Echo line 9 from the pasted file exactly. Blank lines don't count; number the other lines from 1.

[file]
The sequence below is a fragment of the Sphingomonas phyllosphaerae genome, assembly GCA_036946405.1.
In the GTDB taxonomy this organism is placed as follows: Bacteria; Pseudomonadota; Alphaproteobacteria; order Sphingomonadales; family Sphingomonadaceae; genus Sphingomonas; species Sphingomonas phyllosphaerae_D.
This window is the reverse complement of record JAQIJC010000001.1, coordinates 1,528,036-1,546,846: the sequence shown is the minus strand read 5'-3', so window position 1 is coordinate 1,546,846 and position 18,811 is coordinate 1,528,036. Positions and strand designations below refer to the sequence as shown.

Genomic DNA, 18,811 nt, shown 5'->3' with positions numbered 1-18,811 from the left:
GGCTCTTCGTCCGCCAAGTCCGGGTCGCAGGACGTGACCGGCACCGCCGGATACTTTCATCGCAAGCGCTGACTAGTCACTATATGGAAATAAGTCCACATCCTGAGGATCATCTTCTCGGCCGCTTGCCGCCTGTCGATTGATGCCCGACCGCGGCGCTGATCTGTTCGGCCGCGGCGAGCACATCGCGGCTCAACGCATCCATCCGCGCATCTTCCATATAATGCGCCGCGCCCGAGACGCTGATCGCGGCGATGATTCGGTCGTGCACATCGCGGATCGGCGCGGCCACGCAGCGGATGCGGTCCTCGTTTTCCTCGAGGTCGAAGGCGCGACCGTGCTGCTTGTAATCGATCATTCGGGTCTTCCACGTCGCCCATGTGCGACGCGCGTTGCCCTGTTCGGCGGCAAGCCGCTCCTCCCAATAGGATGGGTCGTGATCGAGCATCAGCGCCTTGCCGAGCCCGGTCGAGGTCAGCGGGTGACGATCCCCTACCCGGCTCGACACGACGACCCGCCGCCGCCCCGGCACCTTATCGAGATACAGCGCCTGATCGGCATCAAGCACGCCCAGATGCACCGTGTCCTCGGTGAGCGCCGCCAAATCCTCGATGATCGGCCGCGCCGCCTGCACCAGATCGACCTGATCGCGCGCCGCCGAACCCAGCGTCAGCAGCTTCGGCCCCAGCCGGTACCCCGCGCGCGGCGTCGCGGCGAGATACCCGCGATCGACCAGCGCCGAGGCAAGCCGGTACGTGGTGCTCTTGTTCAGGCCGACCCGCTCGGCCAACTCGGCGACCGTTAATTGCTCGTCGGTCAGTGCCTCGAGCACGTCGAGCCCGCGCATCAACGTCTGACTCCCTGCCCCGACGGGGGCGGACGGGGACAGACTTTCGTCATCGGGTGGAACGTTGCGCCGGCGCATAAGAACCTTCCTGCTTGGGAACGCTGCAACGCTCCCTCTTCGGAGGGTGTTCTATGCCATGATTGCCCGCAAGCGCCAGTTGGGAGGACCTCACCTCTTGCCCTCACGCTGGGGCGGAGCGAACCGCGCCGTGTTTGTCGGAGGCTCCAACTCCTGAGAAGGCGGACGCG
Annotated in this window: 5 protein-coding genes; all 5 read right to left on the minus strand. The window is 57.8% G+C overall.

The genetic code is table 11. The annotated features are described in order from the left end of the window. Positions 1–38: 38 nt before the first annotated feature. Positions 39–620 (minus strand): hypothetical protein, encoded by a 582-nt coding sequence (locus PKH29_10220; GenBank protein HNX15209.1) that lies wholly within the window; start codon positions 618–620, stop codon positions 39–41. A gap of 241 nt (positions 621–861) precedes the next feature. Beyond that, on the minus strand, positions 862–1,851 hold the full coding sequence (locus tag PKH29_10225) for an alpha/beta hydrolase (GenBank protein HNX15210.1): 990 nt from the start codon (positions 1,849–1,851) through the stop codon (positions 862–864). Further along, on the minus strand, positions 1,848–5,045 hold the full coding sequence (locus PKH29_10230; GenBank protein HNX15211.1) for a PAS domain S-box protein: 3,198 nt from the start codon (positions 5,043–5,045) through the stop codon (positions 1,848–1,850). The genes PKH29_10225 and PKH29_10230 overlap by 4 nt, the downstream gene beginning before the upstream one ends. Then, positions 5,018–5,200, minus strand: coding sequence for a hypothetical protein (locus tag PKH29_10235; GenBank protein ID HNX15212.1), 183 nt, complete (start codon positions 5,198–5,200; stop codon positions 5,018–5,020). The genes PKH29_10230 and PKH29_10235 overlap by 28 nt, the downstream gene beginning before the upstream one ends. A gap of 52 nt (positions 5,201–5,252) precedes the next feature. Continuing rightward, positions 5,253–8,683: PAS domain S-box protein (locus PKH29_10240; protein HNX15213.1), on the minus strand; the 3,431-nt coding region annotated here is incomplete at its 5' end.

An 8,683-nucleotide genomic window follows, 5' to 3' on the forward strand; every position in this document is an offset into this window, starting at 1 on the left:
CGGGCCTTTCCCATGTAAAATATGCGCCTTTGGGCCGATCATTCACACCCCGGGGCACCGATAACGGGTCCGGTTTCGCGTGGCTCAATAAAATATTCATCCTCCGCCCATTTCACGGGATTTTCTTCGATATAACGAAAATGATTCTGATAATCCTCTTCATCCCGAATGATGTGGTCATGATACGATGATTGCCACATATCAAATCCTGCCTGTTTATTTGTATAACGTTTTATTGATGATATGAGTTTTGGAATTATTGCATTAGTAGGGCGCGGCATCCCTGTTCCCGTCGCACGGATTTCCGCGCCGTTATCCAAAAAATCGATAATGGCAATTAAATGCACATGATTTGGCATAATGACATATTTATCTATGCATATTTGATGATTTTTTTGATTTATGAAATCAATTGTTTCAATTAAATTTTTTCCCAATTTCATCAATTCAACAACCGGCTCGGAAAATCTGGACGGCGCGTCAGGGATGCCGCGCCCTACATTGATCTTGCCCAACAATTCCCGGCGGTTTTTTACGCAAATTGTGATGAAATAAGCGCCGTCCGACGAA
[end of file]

CGGGCCTTTCCCATGTAAAATATGCGCCTTTGGGCCGATCATTCACACCCCGGGGCACCGATAACGGGTCCGGTTTCGCGTGGCTCAATAAAATATTCATCCTCCGCCCATTTCACGGGATTTTCTTCGATATAACGAAAATGATTCTGATAATCCTCTTCATCCCGAATGATGTGGTCATGATACGATGATTGCCACATATCAAATCCTGCCTGTTTATTTGTATAACGTTTTATTGATGATATGAGTTTTGGAATTATTGCATTAGTAGGGCGCGGCATCCCTGTTCCCGTCGCACGGATTTCCGCGCCGTTATCCAAAAAATCGATAATGGCAATTAAATGCACATGATTTGGCATAATGACATATTTATCTATGCATATTTGATGATTTTTTTGATTTATGAAATCAATTGTTTCAATTAAATTTTTTCCCAATTTCATCAATTCAACAACCGGCTCGGAAAATCTGGACGGCGCGTCAGGGATGCCGCGCCCTACATTGATCTTGCCCAACAATTCCCGGCGGTTTTTTACGCAAATTGTGATGAAATAAGCGCCGTCCGACGAA